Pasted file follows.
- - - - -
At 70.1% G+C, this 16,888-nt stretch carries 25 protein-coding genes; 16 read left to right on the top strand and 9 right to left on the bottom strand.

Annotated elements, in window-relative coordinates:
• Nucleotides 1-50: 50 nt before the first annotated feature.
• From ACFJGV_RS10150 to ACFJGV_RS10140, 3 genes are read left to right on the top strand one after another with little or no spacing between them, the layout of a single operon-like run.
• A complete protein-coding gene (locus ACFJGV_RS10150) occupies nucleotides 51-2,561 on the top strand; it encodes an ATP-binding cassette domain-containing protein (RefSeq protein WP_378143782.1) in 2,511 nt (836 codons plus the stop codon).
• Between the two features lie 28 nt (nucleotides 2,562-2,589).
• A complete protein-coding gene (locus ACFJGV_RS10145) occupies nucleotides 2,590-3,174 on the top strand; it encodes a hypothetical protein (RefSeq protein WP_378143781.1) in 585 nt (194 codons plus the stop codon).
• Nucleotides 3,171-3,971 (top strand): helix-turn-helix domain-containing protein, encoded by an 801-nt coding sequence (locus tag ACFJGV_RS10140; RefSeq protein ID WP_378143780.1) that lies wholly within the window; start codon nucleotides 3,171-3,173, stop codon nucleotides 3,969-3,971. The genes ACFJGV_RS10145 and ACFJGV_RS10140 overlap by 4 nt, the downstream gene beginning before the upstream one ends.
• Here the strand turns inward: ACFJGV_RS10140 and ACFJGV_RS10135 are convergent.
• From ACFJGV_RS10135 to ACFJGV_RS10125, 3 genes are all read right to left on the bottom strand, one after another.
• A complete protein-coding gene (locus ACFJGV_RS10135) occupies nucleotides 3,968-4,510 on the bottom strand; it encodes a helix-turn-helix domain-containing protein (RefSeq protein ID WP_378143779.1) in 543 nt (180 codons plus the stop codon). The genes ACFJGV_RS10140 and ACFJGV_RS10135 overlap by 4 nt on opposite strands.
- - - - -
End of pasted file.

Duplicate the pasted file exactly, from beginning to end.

At 70.1% G+C, this 16,888-nt stretch carries 25 protein-coding genes; 16 read left to right on the top strand and 9 right to left on the bottom strand.

Annotated elements, in window-relative coordinates:
• Nucleotides 1-50: 50 nt before the first annotated feature.
• From ACFJGV_RS10150 to ACFJGV_RS10140, 3 genes are read left to right on the top strand one after another with little or no spacing between them, the layout of a single operon-like run.
• A complete protein-coding gene (locus ACFJGV_RS10150) occupies nucleotides 51-2,561 on the top strand; it encodes an ATP-binding cassette domain-containing protein (RefSeq protein WP_378143782.1) in 2,511 nt (836 codons plus the stop codon).
• Between the two features lie 28 nt (nucleotides 2,562-2,589).
• A complete protein-coding gene (locus ACFJGV_RS10145) occupies nucleotides 2,590-3,174 on the top strand; it encodes a hypothetical protein (RefSeq protein WP_378143781.1) in 585 nt (194 codons plus the stop codon).
• Nucleotides 3,171-3,971 (top strand): helix-turn-helix domain-containing protein, encoded by an 801-nt coding sequence (locus tag ACFJGV_RS10140; RefSeq protein ID WP_378143780.1) that lies wholly within the window; start codon nucleotides 3,171-3,173, stop codon nucleotides 3,969-3,971. The genes ACFJGV_RS10145 and ACFJGV_RS10140 overlap by 4 nt, the downstream gene beginning before the upstream one ends.
• Here the strand turns inward: ACFJGV_RS10140 and ACFJGV_RS10135 are convergent.
• From ACFJGV_RS10135 to ACFJGV_RS10125, 3 genes are all read right to left on the bottom strand, one after another.
• A complete protein-coding gene (locus ACFJGV_RS10135) occupies nucleotides 3,968-4,510 on the bottom strand; it encodes a helix-turn-helix domain-containing protein (RefSeq protein ID WP_378143779.1) in 543 nt (180 codons plus the stop codon). The genes ACFJGV_RS10140 and ACFJGV_RS10135 overlap by 4 nt on opposite strands.